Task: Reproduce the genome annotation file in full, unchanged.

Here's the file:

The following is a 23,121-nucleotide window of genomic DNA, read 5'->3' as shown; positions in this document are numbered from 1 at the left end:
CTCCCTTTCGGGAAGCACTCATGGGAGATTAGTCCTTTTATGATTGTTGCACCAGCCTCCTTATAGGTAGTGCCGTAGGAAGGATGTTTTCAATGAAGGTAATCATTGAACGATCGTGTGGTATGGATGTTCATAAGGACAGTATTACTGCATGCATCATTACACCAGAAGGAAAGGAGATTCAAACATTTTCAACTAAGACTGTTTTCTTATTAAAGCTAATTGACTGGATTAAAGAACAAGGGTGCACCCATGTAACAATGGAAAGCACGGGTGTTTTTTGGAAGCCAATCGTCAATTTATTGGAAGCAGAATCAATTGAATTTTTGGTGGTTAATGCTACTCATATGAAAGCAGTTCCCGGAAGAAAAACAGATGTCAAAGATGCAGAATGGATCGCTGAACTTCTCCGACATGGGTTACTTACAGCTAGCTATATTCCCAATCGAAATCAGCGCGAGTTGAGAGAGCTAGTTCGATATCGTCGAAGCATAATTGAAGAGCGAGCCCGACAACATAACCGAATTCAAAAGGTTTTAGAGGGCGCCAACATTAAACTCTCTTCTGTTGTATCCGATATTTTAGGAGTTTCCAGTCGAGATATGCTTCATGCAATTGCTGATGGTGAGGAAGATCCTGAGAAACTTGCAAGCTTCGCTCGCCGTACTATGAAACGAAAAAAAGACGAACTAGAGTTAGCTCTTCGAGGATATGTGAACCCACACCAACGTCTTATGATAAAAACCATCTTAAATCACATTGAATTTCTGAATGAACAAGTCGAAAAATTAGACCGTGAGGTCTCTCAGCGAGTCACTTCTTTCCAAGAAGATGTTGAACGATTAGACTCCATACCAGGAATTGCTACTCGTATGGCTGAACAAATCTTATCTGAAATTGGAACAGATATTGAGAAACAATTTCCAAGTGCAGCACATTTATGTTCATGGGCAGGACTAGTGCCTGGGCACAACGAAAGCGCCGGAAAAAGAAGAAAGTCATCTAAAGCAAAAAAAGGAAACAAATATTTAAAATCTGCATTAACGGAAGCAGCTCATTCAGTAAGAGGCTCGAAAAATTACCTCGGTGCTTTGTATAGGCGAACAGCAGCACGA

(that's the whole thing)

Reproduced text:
The following is a 23,121-nucleotide window of genomic DNA, read 5'->3' as shown; positions in this document are numbered from 1 at the left end:
CTCCCTTTCGGGAAGCACTCATGGGAGATTAGTCCTTTTATGATTGTTGCACCAGCCTCCTTATAGGTAGTGCCGTAGGAAGGATGTTTTCAATGAAGGTAATCATTGAACGATCGTGTGGTATGGATGTTCATAAGGACAGTATTACTGCATGCATCATTACACCAGAAGGAAAGGAGATTCAAACATTTTCAACTAAGACTGTTTTCTTATTAAAGCTAATTGACTGGATTAAAGAACAAGGGTGCACCCATGTAACAATGGAAAGCACGGGTGTTTTTTGGAAGCCAATCGTCAATTTATTGGAAGCAGAATCAATTGAATTTTTGGTGGTTAATGCTACTCATATGAAAGCAGTTCCCGGAAGAAAAACAGATGTCAAAGATGCAGAATGGATCGCTGAACTTCTCCGACATGGGTTACTTACAGCTAGCTATATTCCCAATCGAAATCAGCGCGAGTTGAGAGAGCTAGTTCGATATCGTCGAAGCATAATTGAAGAGCGAGCCCGACAACATAACCGAATTCAAAAGGTTTTAGAGGGCGCCAACATTAAACTCTCTTCTGTTGTATCCGATATTTTAGGAGTTTCCAGTCGAGATATGCTTCATGCAATTGCTGATGGTGAGGAAGATCCTGAGAAACTTGCAAGCTTCGCTCGCCGTACTATGAAACGAAAAAAAGACGAACTAGAGTTAGCTCTTCGAGGATATGTGAACCCACACCAACGTCTTATGATAAAAACCATCTTAAATCACATTGAATTTCTGAATGAACAAGTCGAAAAATTAGACCGTGAGGTCTCTCAGCGAGTCACTTCTTTCCAAGAAGATGTTGAACGATTAGACTCCATACCAGGAATTGCTACTCGTATGGCTGAACAAATCTTATCTGAAATTGGAACAGATATTGAGAAACAATTTCCAAGTGCAGCACATTTATGTTCATGGGCAGGACTAGTGCCTGGGCACAACGAAAGCGCCGGAAAAAGAAGAAAGTCATCTAAAGCAAAAAAAGGAAACAAATATTTAAAATCTGCATTAACGGAAGCAGCTCATTCAGTAAGAGGCTCGAAAAATTACCTCGGTGCTTTGTATAGGCGAACAGCAGCACGA